Damage from cyber-attacks spreading to public
A cyber-attack is an attempt to gain unauthorized access to a target computer or network via a computer system or the Internet with intent to defraud, destroy or alter data. According to a survey of National Institute of Information and Communications Technology, the number of cyber-attacks reported in Japan during 2014 totaled about 25.6 billion, nearly doubled from the previous year. Thus, there is concern about the escalation and advancement of cyber-attacks.
The following are methods used for cyber-attacks: breaking into a specific website and altering content; crashing a website through concentrated access; sending large amounts of E-mail containing computer viruses.
We often hear of cyber-attacks where user IDs and passwords are stolen and as a result damage caused by cyber-attacks has been spreading to the general public. Risk of exposure to a cyber-attack has increased both for companies and individuals.
Standardized security measures insufficient for targeted attacks and human error
In recent years, one mainstream cyber-attack technique is the targeted attack, focused on a specific organization. In a targeted attack, attackers attempt to break into organizations by exploiting psychological vulnerabilities. For example, sending an E-mail to the Customer Service Desk, pretending to be a customer, attaching viruses to files likely to be opened by recipients or tricking recipients into clicking malicious links. There have been an increasing number of attacks in which attackers find websites frequently accessed by the targeted organization’s users, hide viruses in the website, and wait for users to access the website.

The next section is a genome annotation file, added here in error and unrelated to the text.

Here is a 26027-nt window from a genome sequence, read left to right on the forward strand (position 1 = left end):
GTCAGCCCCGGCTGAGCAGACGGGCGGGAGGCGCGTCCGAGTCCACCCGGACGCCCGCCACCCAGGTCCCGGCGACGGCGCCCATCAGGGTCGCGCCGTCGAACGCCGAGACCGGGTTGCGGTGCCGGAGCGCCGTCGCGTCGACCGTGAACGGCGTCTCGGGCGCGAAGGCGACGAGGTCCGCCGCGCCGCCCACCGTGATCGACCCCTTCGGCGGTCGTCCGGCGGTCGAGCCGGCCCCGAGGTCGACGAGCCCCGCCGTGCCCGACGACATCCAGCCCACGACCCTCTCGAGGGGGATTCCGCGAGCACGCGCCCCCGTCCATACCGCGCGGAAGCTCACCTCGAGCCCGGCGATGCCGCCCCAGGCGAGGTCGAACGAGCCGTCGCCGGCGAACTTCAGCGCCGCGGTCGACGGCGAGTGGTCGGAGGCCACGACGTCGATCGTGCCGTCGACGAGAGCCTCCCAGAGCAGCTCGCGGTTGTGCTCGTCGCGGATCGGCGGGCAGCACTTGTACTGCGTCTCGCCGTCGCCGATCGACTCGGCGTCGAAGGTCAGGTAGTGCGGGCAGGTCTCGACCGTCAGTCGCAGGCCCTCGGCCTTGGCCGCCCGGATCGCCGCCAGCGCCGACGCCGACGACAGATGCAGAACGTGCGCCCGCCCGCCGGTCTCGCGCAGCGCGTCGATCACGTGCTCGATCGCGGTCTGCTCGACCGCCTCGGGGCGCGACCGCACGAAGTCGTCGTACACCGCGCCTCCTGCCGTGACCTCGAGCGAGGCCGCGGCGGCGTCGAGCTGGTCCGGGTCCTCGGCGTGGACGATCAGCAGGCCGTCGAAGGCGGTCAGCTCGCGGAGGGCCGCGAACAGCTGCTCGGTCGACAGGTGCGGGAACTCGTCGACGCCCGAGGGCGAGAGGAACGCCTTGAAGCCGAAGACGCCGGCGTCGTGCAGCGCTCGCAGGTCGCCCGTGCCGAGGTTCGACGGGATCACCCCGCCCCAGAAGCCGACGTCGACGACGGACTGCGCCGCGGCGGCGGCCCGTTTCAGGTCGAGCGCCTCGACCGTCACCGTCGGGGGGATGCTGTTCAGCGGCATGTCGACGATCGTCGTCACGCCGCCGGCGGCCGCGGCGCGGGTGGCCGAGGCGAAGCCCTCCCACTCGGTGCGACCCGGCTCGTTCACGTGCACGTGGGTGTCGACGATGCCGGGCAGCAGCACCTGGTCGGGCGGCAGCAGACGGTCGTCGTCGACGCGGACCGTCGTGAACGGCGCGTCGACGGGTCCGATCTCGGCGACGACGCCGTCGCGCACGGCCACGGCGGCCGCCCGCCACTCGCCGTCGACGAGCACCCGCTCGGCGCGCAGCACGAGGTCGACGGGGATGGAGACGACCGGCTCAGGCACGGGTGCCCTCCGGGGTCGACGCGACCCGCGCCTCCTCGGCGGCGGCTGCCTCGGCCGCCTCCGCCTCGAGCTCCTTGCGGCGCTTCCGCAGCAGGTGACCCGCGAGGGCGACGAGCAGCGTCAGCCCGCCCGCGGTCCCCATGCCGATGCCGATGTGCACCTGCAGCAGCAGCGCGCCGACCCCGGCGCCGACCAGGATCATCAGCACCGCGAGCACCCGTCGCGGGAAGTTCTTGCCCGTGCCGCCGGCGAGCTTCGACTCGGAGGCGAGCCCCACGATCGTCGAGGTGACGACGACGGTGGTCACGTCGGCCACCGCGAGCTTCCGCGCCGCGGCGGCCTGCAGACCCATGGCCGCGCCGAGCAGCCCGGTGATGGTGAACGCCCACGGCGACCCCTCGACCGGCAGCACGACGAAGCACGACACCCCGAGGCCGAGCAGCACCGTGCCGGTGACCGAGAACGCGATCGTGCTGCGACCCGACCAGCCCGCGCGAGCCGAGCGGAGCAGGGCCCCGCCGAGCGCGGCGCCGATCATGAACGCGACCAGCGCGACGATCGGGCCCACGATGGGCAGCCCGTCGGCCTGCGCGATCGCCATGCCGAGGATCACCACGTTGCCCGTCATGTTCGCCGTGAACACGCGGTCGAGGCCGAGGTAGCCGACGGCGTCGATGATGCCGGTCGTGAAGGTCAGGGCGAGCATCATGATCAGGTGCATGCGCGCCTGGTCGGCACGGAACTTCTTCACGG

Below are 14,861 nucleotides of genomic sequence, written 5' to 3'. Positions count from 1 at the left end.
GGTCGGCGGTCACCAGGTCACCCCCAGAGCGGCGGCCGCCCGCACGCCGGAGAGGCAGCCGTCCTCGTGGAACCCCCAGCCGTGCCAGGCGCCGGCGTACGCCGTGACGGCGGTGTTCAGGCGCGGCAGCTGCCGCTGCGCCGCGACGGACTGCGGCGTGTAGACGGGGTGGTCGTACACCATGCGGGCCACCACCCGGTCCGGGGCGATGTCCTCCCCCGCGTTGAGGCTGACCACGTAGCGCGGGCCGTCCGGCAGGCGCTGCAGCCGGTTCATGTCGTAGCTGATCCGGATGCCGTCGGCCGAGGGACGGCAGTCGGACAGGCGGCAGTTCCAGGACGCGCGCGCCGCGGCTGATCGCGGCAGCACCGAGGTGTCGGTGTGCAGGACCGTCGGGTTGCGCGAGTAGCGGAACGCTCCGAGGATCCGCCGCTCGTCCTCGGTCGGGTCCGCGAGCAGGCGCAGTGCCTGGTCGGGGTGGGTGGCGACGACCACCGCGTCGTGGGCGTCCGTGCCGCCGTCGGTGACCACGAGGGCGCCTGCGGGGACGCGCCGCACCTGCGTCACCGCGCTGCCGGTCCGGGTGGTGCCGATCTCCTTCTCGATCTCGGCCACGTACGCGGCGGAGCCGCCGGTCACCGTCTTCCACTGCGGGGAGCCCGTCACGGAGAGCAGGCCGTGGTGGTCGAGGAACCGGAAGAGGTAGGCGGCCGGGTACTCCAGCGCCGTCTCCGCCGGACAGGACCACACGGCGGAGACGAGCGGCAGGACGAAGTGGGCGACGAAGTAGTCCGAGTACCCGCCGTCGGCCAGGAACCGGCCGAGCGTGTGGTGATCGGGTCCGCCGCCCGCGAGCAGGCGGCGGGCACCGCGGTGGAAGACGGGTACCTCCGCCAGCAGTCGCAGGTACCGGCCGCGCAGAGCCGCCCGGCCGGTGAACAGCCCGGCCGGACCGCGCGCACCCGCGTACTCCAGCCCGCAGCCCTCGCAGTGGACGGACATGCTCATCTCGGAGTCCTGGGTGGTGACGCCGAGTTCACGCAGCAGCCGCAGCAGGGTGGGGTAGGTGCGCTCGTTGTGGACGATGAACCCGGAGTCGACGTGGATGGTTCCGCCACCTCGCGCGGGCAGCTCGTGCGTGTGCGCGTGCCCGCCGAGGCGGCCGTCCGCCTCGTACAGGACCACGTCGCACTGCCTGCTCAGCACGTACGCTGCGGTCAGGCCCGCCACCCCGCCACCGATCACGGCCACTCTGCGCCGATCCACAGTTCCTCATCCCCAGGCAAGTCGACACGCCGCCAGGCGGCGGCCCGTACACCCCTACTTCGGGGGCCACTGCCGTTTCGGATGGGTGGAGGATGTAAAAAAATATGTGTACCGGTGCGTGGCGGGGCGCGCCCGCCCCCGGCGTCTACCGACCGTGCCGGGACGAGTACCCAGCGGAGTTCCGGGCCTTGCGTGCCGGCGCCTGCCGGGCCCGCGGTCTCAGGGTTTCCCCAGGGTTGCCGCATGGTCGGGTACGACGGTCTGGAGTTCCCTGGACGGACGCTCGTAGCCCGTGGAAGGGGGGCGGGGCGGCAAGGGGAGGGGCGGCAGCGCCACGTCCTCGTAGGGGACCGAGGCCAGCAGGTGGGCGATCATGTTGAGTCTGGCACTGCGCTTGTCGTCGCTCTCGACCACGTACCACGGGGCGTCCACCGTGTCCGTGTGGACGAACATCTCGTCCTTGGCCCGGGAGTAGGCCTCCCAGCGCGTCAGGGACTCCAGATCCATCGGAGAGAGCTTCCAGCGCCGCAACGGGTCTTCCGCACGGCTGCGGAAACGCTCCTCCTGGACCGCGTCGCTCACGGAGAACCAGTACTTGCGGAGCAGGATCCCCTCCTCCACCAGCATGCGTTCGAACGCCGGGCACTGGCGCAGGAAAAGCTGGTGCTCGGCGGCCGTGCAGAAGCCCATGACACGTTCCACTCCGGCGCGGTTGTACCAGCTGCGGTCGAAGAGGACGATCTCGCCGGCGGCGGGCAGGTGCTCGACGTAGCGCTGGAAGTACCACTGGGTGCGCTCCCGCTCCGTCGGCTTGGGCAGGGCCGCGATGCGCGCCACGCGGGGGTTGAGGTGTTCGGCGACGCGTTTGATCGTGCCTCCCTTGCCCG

As human errors, such as "carelessly clicking on malicious links," depend on individual traits or the nature of the job, there is a limit to the effectiveness of standardized security measures. Under these circumstances, it is all the more important to be able to quickly identify users most at risk of cyber-attacks and to develop protective security measures tailored to individuals or organizations.
Quickly identifying users likely to be victimized and developing protective security measures
Fujitsu has developed the ICT industry’s first technology for identifying users vulnerable to cyber-attacks based on the ways they use their computer, such as E-mail and web behavior. This will make it possible to implement security measures tailored to individuals and organizations.
Fujitsu surveyed 2,000 Japanese employees aged in their 20s through to 60s, concerning three kinds of attack (virus infections, scams, and data leakage), then analyzed the psychological traits of users vulnerable to those attacks. At the same time, Fujitsu calculated user risk for victimization based on behavioral and psychological characteristics based on the ways they use their computers.
From the results of the analysis, Fujitsu identified the following insights: "people who prioritize benefits over risks are more vulnerable to virus attacks," "people who are highly confident in their ability to use a computer are at higher risk of data leakage," and "people who spend little time reading privacy policies are at higher risk for virus infection."
This insight can be used to accurately tailor security measures: improving user literacy by displaying individualized warning messages to users who often click on URLs in suspicious E-mails without checking them carefully, or escalating the threat level of a suspicious E-mail sent from departments with virus-prone users.
Fujitsu hopes to commercially implement this technology in 2016, and is working to more accurately detect user vulnerability to attacks. Fujitsu aims for the realization of a safe and secure Internet by implementing effective security measures that align to user psychological and behavioral traits, reducing damage from vulnerabilities and human error.
(Part of this research was carried out under contract of the Ministry of Internal Affairs and Communications for a project called the "R&D of Detective and Analytical Technology against Advanced Cyber-attack.")